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Tumor Cells in Marrow May Better Predict Metastases Than Axillary Node Dissection

Tumor Cells in Marrow May Better Predict Metastases Than Axillary Node Dissection

HEIDELBERG, Germany—Evaluation of bone marrow for breast cancer cells proved superior to axillary lymph node dissection in predicting subsequent metastases in a German study of more than 1,000 patients, Ingo J. Diel, MD, said at a general session of the San Antonio Breast Cancer Symposium.

Tumor cell detection in the marrow had the strongest independent association with disease-free survival during a median follow-up of 40 months. In particular, bone marrow tumor cell status proved more accurate than lymph node status as a prognostic factor associated with small tumors. Notably, a third of patients with negative lymph nodes had tumor cells in aspirated marrow samples.

At the very least, the findings warrant consideration of tumor cell detection as a replacement for node dissection in patients with T1 disease, said Dr. Diel, a surgeon at Women's Hospital, University of Heidelberg.

"At present, axillary node status is the best prognostic factor in operable primary breast cancer," he said. "But 30% of node-negative patients will relapse at distant sites, and 10% of all patients with metastatic disease are node negative at first diagnosis."

More than 1,000 Samples

Since 1985, Dr. Diel and his colleagues have performed immunocytologic assays on bone marrow samples from 1,026 breast cancer patients prior to surgery. The samples are collected from both anterior iliac crests, and staining is performed using a monoclonal antibody that reacts with the core protein of TAG-12, a tumor associated glycoprotein expressed by more than 95% of breast cancers.

Bone marrow samples tested positive in 42% (428 cases), and 546 women (53%) were node negative. Tumor cells appeared in 131 of 408 women with stage T1 disease and in 177 of 436 with T2 disease. Almost a third of node-negative women (172) had tumor cells detected by bone marrow assay.

Thus far, 176 patients have developed metastases, and 144 of them (82%) initially had positive bone marrow assays. Similarly, 53 of 73 patients (81%) who have died during follow-up had tumor cells in their bone marrow at the time of surgery.

Women with positive bone marrow assays have had a significantly briefer disease-free survival, a median of 31 months, compared with 43 months for women whose marrow samples were free of tumor cells at the time of surgery. Multivariate analysis showed tumor cell status of bone marrow to be the most important predictor of disease-free survival:

Prognostic Factors for Disease-Free Survival in Breast Cancer: Heidelberg

Prognostic factor RR P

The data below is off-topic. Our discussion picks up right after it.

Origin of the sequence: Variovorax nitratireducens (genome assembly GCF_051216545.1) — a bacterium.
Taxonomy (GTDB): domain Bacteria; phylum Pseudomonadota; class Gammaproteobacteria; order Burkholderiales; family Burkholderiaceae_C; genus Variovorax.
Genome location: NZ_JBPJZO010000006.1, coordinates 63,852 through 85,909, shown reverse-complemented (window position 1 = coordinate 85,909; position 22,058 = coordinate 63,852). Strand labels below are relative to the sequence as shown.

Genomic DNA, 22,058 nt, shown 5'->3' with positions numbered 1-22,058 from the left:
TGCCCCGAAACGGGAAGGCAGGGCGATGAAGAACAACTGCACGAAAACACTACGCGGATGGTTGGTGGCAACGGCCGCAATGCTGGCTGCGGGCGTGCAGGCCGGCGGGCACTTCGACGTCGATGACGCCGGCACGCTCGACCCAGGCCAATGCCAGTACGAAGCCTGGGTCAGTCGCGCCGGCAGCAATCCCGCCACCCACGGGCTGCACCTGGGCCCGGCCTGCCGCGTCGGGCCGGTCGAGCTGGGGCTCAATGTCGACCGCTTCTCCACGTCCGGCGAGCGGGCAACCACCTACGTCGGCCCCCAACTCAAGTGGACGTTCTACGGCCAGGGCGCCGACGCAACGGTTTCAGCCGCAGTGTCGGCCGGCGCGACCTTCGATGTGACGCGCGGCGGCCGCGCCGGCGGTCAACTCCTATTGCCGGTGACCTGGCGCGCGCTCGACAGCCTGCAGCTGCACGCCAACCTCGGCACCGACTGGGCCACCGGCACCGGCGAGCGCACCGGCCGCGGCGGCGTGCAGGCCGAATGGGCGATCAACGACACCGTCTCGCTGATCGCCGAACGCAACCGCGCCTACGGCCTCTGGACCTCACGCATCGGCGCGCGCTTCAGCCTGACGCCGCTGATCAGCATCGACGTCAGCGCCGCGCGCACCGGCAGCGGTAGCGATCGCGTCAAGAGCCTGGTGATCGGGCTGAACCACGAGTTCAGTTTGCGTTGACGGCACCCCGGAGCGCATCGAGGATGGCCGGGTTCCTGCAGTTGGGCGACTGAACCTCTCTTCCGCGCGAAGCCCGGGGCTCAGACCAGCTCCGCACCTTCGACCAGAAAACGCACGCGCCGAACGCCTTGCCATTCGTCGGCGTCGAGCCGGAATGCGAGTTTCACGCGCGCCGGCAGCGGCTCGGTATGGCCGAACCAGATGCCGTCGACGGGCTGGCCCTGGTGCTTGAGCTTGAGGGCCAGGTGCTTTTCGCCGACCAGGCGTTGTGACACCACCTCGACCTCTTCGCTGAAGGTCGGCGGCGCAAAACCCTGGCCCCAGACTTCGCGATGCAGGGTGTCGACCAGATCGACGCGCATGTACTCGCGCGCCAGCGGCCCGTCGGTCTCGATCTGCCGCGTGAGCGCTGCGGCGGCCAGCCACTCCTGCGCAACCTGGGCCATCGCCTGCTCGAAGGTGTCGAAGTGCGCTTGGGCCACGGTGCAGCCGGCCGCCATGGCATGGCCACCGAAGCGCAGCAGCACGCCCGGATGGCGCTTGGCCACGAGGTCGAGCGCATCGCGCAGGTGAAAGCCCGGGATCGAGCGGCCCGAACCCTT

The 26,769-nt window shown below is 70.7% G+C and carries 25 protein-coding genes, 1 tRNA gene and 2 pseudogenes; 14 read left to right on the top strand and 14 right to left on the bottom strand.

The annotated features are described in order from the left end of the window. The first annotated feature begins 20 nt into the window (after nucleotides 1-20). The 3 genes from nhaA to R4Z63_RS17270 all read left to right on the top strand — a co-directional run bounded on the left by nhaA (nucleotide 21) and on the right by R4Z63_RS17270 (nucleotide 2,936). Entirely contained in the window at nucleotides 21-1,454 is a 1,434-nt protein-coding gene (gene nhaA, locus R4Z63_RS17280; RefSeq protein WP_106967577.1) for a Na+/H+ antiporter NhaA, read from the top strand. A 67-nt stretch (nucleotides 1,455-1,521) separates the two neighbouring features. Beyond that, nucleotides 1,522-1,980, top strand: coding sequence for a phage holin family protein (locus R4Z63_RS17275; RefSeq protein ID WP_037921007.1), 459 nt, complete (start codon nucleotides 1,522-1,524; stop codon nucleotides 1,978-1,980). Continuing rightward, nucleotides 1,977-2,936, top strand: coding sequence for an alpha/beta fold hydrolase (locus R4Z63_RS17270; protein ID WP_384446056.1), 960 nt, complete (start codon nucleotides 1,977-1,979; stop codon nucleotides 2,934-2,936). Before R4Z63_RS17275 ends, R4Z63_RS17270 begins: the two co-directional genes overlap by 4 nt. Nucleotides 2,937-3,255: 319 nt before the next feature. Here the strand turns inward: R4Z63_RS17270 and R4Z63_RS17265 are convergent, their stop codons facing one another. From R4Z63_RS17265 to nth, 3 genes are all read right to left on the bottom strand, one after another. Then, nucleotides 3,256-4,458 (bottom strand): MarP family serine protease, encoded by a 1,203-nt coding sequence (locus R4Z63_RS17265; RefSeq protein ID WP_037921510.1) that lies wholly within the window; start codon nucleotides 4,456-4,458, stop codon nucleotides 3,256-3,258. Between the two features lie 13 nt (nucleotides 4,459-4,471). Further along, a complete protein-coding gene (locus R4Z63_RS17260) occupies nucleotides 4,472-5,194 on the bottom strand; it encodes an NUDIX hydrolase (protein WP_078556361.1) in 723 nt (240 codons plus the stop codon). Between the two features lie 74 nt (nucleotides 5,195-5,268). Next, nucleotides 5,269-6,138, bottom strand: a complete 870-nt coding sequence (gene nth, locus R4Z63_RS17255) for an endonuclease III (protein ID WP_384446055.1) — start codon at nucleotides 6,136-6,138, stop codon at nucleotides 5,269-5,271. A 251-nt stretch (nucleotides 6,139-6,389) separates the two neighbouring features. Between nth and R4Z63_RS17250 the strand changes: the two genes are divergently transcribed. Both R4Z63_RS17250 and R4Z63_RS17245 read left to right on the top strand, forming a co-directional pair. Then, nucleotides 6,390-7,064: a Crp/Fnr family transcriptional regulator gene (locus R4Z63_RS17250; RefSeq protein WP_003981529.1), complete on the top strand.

Tumor cell detection 5.3 < .001
Node status 2.4 < .001
Tumor grade 1.6 .012
Progesterone-receptor status 1.5 .025
RR = Relative risk.

A separate analysis of disease-free survival by disease stage showed that tumor cell detection was significantly related to the risk of metastatic recurrence in women with small (stage T1) tumors (RR, 13.9). In contrast, node status did not predict metastasis in women who had T1 disease (RR, 1.9). Both factors were predictive for T2 disease, but tumor cell detection still proved to be a stronger prognostic factor (RR, 3.9 versus 2.4).

"In patients with T2 disease, node status provides additional information, but in T1 patients, tumor cell detection is the most important predictor of disease-free survival. Node status adds no additional prognostic information," Dr. Diel said.

Axillary node dissection is associated with significant morbidity, he noted. Up to 30% of patients develop seromas, the incidence of dysesthesia exceeds 20%, restriction-associated morbidity occurs in 15% to 20% of cases, and lymphedema, infection, and hemorrhage occur in smaller numbers of patients.

In contrast, only one major hemorrhage occurred in association with bone marrow aspiration in the Heidelberg series. The most common adverse effect was hematoma, which occurred in 39 patients. Three others had postoperative pain attributed to the marrow aspiration.

The Question

"The question is, Why don't we replace axillary dissection with bone marrow aspiration tumor cell detection in patients with small tumors?" Dr. Diel said. The Heidelberg team has begun a clinical trial to answer this question. The trial involves women who have small tumors and who are node negative by clinical examination and ultrasound. The patients are randomly assigned to axillary lymph node dissection or tumor cell detection.

In the tumor cell detection cohort, those who test positive will receive adjuvant chemotherapy, and those who are tumor cell negative will receive no chemotherapy after surgery. All patients in the cohort will have follow-up examinations of axillary lymph nodes, and women who have regional relapses will have secondary lymphadenectomies.

"We hope we can diminish the morbidity and cost associated with axillary lymph node dissection, while at the same time maintaining the level of safety for our patients," Dr. Diel said.

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